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Judge Orders Feds to Hand Over Mountain Plover Documents

Groups suspect political interference in denial of protection for the plover

San Diego, CA-A judge has ordered the U.S. Fish and Wildlife Service to produce documents which explain why the agency denied Endangered Species Act protection to the mountain plover, a bird whose population has declined by two-thirds over the past few decades.

The ruling this week is a victory for WildEarth Guardians (formerly WildEarth Guardians) and the Biodiversity Conservation Alliance, conservation groups who suspect that a disgraced former Bush appointee politically influenced the agency's decision to not list the plover. The groups are represented by Earthjustice.

FWS abruptly withdrew its proposal to list the plover in September 2003-just after Deputy Assistant Secretary of FWS Julie MacDonald reviewed the matter. She later resigned as evidence emerged about her political tampering with many other endangered species decisions.

Magistrate Judge Leo S. Papas ruled that FWS had failed to provide documents which explained the policy reversal and pointed to the potential involvement of MacDonald. The judge said:

"…evidence in the record indicates Julie MacDonald, who was a Deputy Assistant Secretary for FWS at the time of the plover decision, was involved in the decision to withdraw the proposed rule. Emails…indicate she reviewed the listing decision during the week of August 4-8, the same week the decision to withdraw the proposed rule was apparently made."

Political distortion of listing decisions-which are supposed to be scientific determinations-was a hallmark of MacDonald's actions while in the Interior Department from 2002 to 2007.

MacDonald resigned on May 1, 2007, a week prior to congressional hearings on the issue. Two months later, FWS acknowledged MacDonald's interference in eight species decisions, but federal legislators and conservationists criticized the agency for not disclosing MacDonald's role in other decisions to deny endangered species protection.

The agency admitted that MacDonald was involved in more than 200 endangered species decisions.

"Suffering substantial declines and facing mounting threats, the mountain plover deserves a place on the legal Ark the Endangered Species Act provides," stated Nicole Rosmarino of WildEarth Guardians. "MacDonald's participation is a good explanation for why an imperiled bird that was on track for federal protection was denied that protection."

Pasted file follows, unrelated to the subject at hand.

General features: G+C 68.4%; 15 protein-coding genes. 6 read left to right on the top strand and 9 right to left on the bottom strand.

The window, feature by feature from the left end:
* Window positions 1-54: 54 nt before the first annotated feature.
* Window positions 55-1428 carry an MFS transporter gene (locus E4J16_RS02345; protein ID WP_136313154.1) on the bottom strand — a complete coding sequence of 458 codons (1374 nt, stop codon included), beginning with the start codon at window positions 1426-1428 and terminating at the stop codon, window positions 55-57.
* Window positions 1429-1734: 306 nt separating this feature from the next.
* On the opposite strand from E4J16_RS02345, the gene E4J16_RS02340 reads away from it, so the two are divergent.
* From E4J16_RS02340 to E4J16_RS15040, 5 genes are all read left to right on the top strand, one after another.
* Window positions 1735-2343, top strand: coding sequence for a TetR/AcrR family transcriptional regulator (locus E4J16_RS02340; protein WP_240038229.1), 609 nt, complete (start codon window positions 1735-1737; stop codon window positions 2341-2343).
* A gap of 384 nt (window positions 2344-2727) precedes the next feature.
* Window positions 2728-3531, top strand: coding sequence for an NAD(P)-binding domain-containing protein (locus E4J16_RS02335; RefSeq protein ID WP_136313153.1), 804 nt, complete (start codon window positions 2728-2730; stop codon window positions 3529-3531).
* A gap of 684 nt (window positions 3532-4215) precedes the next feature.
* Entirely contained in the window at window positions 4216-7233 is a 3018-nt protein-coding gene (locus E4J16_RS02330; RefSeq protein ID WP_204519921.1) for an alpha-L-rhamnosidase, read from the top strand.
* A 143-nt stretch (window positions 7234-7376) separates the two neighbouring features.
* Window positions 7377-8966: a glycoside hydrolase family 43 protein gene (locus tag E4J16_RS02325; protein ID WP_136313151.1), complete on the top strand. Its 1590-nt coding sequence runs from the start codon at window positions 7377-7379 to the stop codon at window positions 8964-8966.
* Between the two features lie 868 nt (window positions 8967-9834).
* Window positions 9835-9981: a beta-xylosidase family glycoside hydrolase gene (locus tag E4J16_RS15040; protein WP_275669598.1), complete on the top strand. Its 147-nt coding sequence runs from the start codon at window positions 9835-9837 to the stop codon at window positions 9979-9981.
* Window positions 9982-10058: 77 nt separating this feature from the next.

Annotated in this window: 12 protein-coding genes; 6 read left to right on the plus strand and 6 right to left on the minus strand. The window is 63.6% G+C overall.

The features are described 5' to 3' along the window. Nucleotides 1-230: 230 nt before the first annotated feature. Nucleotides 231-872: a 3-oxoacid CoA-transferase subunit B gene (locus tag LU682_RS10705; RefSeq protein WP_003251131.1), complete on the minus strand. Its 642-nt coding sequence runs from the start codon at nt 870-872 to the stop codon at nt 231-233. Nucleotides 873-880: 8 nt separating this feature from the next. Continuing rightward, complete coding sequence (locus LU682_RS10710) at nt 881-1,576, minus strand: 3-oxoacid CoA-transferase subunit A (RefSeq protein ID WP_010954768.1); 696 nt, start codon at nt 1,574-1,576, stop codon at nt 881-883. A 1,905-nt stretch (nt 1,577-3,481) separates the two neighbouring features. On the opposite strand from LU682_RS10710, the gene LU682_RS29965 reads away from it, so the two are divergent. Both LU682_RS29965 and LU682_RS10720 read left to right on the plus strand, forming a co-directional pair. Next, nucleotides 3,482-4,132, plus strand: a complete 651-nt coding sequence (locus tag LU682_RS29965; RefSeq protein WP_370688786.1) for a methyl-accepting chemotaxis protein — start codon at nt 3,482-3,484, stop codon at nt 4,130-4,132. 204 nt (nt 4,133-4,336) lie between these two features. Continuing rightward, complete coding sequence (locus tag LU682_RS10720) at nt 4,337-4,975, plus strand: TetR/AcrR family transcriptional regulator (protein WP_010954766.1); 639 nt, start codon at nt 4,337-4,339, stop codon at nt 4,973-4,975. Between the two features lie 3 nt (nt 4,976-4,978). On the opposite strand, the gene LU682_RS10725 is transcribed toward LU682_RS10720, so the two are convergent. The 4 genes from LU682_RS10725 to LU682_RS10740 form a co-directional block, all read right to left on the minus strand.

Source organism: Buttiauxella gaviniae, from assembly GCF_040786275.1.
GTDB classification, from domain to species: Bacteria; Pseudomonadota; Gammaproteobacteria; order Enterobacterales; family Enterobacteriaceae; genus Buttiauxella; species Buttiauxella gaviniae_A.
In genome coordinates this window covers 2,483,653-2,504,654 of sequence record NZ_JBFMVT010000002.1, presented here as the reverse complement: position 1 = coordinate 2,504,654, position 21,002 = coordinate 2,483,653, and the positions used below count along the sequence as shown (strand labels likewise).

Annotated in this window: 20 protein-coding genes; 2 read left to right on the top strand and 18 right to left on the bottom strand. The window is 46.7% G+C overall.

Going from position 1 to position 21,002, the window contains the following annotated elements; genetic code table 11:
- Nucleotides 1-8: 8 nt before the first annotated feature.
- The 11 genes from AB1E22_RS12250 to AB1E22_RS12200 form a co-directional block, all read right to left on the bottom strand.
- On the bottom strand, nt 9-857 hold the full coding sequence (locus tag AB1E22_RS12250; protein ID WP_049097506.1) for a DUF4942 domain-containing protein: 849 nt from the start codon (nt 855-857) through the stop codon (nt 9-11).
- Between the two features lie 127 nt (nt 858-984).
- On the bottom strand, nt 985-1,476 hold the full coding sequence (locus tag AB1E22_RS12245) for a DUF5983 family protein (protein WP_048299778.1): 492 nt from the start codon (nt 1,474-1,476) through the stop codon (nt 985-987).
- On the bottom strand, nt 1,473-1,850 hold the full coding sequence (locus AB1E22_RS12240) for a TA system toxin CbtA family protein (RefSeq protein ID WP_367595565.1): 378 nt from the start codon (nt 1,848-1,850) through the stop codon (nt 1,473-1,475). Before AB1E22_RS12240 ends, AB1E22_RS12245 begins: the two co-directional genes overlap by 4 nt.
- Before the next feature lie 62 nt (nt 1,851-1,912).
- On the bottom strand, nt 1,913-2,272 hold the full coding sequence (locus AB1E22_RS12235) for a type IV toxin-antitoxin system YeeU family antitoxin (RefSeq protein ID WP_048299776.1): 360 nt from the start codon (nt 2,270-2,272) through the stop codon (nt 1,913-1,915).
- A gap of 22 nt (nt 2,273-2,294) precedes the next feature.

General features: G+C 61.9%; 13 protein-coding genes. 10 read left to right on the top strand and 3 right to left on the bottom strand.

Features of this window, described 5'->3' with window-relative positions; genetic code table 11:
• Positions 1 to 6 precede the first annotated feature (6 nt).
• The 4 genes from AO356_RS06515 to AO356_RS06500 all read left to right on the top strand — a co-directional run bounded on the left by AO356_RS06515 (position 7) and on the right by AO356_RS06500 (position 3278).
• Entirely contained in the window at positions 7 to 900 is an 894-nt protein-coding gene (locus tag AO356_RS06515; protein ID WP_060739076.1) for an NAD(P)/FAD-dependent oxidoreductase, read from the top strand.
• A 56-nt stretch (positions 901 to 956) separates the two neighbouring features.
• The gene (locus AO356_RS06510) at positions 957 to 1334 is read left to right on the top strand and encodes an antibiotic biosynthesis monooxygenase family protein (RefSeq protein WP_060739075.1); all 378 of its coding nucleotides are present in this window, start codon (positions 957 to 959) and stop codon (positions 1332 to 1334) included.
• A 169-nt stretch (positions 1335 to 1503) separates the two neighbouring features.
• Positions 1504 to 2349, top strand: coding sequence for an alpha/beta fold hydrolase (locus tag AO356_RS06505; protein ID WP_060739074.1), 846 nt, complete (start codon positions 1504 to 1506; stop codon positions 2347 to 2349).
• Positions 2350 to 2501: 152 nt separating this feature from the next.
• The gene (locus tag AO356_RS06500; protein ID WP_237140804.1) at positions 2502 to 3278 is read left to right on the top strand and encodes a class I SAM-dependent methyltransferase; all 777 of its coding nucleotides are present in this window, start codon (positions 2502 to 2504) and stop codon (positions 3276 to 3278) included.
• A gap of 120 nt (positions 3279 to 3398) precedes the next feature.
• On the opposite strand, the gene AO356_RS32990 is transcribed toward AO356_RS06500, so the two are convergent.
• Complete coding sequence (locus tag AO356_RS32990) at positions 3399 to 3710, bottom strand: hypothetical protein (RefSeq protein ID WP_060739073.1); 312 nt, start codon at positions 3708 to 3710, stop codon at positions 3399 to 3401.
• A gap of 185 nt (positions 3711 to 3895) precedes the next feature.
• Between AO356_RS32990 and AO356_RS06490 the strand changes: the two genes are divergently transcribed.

Judge Papas chided the FWS for saying on three occasions it had released its complete record on the plover, despite conservation groups demonstrating that documents had been excluded. Papas wrote that agencies cannot "cherry pick information that supports a decision and fail to reveal information that contradicts it."

"FWS's failure to timely provide a complete administrative record smacks of bad faith," Papas said.

"This ruling will help us get to the heart of the matter and challenge the agency's failure to protect the highly imperiled plover," said Robin Cooley, Earthjustice attorney representing the groups. "We're happy the judge recognized the government's attempt to dodge full disclosure of exactly who was behind the sudden shift on this declining bird."

For more than 20 years, the agency had recognized that the bird was threatened with extinction. The plover is found primarily in shortgrass prairies of Rocky Mountain states and California's Imperial Valley. It faces escalating threats from oil, gas, and coalbed methane drilling in Wyoming and Montana.

"The last population of mountain plovers in Utah died out in the midst of oilfield development, and now this same type of development is being radically expanded across the intermountain range of the mountain plover," said Erik Molvar, a wildlife biologist with Biodiversity Conservation Alliance. "Yet even as the threats are escalating to historic highs, the federal agencies aren't protecting even the most sensitive nesting habitats from oil and gas drilling."

Prairie dog colonies provide important mountain plover breeding areas. WildEarth Guardians is currently in court against the Service trying to obtain ESA listing for the black-tailed prairie dog, given that the species has declined by 98-99% over the past century.

WildEarth Guardians, which has offices in Arizona, Colorado, and New Mexico, protects and restores wildlife, wild rivers and wild places in the American West. Biodiversity Conservation Alliance is based in Wyoming and protects wildlife and wild places in Wyoming and surrounding states, primarily on public lands. Earthjustice is a non-profit environmental defense law firm.

To obtain the decision and for other background documents, please contact Nicole Rosmarino at or 505-988-9126x1156.

Contact: Nicole J. Rosmarino, Ph.D., WildEarth Guardians, 505-988-9126x1156 Robin Cooley, Earthjustice, 303-996-9611 Erik Molvar, Wildlife Biologist, Biodiversity Conservation Alliance, 307-742-7978

As of January 28, 2008 WildEarth Guardians, Sinapu, and the Sagebrush Sea Campaign have joined forces to become WildEarth Guardians. With offices in Boulder, Denver, Phoenix, and Santa Fe, WildEarth Guardians protects and restores wildlife, wild places, and wild rivers in the American West.


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